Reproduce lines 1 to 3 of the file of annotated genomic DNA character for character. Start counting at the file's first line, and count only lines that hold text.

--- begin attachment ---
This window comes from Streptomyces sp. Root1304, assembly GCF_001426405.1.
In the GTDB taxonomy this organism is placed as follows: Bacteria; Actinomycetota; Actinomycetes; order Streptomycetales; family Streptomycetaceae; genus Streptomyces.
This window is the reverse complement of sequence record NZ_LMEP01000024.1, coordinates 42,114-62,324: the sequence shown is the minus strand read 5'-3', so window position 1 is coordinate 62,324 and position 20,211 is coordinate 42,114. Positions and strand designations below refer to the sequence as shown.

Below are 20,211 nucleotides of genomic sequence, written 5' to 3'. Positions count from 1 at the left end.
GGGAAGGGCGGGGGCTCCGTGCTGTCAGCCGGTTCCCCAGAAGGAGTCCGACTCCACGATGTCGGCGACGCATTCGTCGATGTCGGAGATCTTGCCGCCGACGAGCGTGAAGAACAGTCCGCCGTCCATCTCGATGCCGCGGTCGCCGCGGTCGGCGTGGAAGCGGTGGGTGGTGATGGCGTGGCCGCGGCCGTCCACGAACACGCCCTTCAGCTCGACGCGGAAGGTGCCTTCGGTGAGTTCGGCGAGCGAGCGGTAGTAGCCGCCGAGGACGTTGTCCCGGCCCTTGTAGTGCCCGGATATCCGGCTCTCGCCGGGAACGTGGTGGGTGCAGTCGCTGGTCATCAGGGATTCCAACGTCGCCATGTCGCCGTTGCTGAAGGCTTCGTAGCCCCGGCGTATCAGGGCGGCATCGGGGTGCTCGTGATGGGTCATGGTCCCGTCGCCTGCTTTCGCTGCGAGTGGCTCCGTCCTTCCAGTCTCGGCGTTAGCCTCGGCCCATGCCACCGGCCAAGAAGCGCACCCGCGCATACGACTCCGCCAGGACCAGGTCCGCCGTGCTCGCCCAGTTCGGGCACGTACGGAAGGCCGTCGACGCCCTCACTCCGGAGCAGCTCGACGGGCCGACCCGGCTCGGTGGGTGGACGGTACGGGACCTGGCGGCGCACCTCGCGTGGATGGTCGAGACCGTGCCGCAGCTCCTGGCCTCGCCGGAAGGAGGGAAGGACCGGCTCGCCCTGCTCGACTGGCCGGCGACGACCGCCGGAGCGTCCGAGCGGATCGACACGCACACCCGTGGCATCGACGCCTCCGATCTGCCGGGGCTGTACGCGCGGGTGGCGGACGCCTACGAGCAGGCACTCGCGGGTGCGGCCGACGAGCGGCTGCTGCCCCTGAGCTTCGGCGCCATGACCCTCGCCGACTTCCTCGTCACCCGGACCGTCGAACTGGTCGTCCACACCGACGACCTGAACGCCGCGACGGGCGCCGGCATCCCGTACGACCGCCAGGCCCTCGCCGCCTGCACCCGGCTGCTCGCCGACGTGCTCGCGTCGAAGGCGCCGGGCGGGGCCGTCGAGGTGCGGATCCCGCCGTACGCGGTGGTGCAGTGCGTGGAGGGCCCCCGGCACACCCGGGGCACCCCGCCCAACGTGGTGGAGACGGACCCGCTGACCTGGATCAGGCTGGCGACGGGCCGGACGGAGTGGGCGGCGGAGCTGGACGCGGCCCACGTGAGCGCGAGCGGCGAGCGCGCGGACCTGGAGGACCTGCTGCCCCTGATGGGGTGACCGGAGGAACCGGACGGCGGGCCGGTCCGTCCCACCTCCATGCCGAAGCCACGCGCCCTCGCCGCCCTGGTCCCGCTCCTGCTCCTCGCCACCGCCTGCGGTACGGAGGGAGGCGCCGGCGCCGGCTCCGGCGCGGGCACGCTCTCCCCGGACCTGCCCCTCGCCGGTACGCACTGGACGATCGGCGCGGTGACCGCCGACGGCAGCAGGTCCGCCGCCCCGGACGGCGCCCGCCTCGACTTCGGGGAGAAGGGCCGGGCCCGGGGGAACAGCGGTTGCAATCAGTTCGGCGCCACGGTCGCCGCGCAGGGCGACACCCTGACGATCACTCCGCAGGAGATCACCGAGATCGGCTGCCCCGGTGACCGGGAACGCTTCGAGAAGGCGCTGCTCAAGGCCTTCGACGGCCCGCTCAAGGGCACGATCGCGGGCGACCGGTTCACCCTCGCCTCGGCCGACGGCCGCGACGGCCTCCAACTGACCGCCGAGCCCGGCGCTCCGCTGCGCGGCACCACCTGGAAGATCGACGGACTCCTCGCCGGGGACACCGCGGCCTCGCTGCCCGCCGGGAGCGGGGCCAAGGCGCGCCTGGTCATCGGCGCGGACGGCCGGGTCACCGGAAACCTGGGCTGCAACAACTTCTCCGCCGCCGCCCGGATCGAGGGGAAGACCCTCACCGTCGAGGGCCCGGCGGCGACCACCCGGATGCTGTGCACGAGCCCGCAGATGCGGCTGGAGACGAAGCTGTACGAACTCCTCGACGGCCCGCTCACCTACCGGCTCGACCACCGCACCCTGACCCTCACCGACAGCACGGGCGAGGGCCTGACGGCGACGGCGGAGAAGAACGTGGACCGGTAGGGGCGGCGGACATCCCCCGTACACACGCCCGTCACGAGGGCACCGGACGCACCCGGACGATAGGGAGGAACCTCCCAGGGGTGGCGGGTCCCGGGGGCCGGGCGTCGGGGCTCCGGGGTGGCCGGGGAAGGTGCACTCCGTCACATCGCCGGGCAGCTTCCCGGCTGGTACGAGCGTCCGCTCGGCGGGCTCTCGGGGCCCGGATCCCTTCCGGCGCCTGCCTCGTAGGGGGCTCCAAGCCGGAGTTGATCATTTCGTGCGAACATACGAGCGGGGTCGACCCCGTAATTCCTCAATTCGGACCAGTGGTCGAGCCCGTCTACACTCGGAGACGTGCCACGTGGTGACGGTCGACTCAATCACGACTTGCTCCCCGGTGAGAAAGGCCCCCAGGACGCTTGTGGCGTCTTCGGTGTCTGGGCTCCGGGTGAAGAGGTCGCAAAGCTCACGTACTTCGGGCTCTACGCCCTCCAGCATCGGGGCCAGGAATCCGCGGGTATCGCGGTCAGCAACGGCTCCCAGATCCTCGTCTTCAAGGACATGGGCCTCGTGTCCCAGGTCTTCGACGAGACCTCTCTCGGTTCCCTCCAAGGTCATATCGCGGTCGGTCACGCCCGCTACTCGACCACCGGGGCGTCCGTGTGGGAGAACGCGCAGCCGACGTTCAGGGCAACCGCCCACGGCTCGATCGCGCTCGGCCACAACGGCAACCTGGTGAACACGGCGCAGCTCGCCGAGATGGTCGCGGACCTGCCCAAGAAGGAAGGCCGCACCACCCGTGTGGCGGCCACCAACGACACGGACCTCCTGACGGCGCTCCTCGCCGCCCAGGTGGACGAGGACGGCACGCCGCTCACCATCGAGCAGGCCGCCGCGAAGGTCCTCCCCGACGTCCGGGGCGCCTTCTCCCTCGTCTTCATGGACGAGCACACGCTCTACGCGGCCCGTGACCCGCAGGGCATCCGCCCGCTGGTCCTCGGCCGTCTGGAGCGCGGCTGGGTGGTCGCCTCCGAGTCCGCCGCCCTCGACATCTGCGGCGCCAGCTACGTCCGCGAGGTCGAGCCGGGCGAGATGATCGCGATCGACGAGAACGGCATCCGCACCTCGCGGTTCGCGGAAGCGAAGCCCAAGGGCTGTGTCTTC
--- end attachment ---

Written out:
This window comes from Streptomyces sp. Root1304, assembly GCF_001426405.1.
In the GTDB taxonomy this organism is placed as follows: Bacteria; Actinomycetota; Actinomycetes; order Streptomycetales; family Streptomycetaceae; genus Streptomyces.
This window is the reverse complement of sequence record NZ_LMEP01000024.1, coordinates 42,114-62,324: the sequence shown is the minus strand read 5'-3', so window position 1 is coordinate 62,324 and position 20,211 is coordinate 42,114. Positions and strand designations below refer to the sequence as shown.